2 "Two Dead Men" Tom Shankland Steve Lightfoot November 17, 2017 (2017-11-17)
3 "Kandahar" Andy Goddard Steve Lightfoot November 17, 2017 (2017-11-17)
4 "Resupply" Kari Skogland Dario Scardapane November 17, 2017 (2017-11-17)
5 "Gunner" Dearbhla Walsh Michael Jones-Morales November 17, 2017 (2017-11-17)
6 "The Judas Goat" Jeremy Webb Christine Boylan November 17, 2017 (2017-11-17)
7 "Crosshairs" Andy Goddard Bruce Marshall Romans November 17, 2017 (2017-11-17)
8 "Cold Steel" Antonio Campos Felicia D. Henderson November 17, 2017 (2017-11-17)
9 "Front Toward Enemy" Marc Jobst Angela LaManna November 17, 2017 (2017-11-17)
10 "Virtue of the Vicious" Jim O'Hanlon Ken Kristensen November 17, 2017 (2017-11-17)
11 "Danger Close" Kevin Hooks Felicia D. Henderson November 17, 2017 (2017-11-17)
12 "Home" Jet Wilkinson Dario Scardapane November 17, 2017 (2017-11-17)
13 "Memento Mori" Stephen Surjik Steve Lightfoot November 17, 2017 (2017-11-17)

Production[edit]

Development[edit]

In October 2011, ABC Studios sold a script based on the Punisher to Fox, who gave the project a put-pilot commitment. The series would be an hour-long procedural following NYPD detective Frank Castle, "whose alter ego is that of a vigilante seeking justice for those failed by the court system." Ed Bernero was attached as executive producer,[21] but by May 2012, the project had not moved forward.[22] A year later, the character's film rights reverted to Marvel from Lionsgate.[23] In June 2015, Jon Bernthal was announced as cast as Frank Castle in the second season of Marvel's Daredevil on Netflix.[2] The series was the first of several live action series provided to Netflix by Marvel Television and ABC Studios, with subsequent series featuring Jessica Jones, Luke Cage, and Iron Fist all leading up to a miniseries based on the Defenders.[24]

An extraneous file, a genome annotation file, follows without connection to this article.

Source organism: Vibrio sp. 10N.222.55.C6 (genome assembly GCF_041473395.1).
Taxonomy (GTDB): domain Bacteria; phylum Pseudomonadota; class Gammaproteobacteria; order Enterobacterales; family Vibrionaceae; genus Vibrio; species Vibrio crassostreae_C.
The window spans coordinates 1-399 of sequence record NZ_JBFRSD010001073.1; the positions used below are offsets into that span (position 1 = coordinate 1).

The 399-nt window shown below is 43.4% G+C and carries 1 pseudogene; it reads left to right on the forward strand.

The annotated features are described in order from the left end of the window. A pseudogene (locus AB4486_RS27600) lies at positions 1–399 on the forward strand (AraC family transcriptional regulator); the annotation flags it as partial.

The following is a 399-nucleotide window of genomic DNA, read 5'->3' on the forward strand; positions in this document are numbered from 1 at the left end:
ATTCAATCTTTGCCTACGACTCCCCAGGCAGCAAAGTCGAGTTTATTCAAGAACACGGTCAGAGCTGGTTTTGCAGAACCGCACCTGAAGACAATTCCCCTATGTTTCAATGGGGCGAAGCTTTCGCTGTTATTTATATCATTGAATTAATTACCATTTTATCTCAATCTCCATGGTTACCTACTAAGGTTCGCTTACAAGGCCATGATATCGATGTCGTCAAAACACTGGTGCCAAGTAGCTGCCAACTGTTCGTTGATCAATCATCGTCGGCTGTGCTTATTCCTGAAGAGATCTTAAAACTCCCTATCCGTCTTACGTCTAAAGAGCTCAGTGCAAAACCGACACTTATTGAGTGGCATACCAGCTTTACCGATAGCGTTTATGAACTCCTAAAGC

By January 2016, ahead of the Daredevil season two release, Netflix was in "very early development" on a spin-off series titled The Punisher, and was looking for a showrunner. The series would be centered on Bernthal as Castle, and was described as a stand-alone series, outside of the series leading up to Marvel's The Defenders.[25][26][27] Head of Marvel Television and executive producer Jeph Loeb implied that Marvel Television had not instigated the development of the spin-off and were focusing on making "the best 13 episodes of Daredevil season two" at the time, but did say, "I’m never going to discourage a network from looking at one of our characters and encouraging us to do more ... If we are lucky enough that through the writing, through the direction, through the actor that people want to see more of that person, terrific."[28] Loeb stated a month later that the reports about the potential spin-off were "something that people are speculating on, as opposed to something that's actually happening."[29]